I’ve loved cooking for most of my life. For my fifteenth birthday, much to my parents concern, I requested a hand-cranked pasta press. But, in the last year or so, I’ve gotten serious.
I’ve read my way through a slew of cookbooks and books on cooking (most recently Bill Buford’s Heat and Tom Colicchio’s How to Think Like a Chef). I’ve started working my way through Jacques Pepin’s seminal La Technique – not as a book, but as an apprenticeship, cooking up a sub-chapter at a time. And I’ve taken to watching Top Chef – to which I also subject poor Jess, who consequently refers to me as Hung when I get too many dishes going at once and start acting a bit manic in the kitchen.
But, like in most spheres of life, I also realize there’s no substitute for live cooking instruction. So, I’d been coveting the Techniques of Fine Cooking course at the Institute of Culinary Education – five five-hour sessions which run the gamut of broad fundamental skills.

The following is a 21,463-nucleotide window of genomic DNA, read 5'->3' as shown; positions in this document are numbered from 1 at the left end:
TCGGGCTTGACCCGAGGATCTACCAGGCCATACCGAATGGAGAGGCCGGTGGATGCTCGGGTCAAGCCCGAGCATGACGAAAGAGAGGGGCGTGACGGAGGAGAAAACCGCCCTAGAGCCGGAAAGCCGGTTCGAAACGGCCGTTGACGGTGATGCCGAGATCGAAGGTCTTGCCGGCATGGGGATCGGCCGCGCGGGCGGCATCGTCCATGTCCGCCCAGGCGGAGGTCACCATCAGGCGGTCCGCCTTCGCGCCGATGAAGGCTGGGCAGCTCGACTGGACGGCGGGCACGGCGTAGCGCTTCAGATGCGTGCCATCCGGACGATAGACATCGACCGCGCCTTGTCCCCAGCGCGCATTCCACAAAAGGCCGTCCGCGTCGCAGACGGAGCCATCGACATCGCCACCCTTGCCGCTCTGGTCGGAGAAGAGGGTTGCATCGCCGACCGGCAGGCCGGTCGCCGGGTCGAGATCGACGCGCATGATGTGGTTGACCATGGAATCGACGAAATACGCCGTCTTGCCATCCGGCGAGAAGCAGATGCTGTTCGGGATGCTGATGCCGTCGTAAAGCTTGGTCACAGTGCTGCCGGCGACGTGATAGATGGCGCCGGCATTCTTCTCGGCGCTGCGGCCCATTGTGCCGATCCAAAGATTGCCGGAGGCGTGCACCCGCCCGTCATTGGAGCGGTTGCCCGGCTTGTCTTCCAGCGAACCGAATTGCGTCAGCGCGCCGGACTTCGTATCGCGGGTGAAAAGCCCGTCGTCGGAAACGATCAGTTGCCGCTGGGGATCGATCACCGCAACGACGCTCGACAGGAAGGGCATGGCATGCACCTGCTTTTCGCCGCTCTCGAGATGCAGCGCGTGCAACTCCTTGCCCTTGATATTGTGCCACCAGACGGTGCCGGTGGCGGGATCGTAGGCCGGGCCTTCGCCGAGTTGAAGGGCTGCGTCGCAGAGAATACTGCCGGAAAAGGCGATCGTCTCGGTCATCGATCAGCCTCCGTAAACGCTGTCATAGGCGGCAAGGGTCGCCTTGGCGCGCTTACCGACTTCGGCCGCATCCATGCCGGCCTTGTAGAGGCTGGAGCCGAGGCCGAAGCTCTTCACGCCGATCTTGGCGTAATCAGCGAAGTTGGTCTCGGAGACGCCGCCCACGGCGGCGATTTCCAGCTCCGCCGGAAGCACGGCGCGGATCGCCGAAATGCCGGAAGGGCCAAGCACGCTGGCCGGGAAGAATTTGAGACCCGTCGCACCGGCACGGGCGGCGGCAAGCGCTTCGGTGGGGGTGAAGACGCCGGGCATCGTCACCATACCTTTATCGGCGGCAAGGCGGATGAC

The course was way too expensive for me to justify. So I was thrilled and shocked when Jess bought my way in as a birthday gift. In the abstract, that might seems a selfish gift – she being a benefactor of the improved cooking – but I suspect, in truth, it’s a further sacrifice. I already (without meaning to! I swear!) brutally critique everything down to her vegetable peeling skills, and I imagine I’ll be even less tolerable, will functionally drive her from the kitchen, once I make it through the course.
We’ll find out soon enough, though, because the first class is this evening. From 6:00-11:00pm, I’ll be dicing, grilling, channeling Child and Bocuse. Or, at least, trying not to chop off any of my fingers. Bon appetite.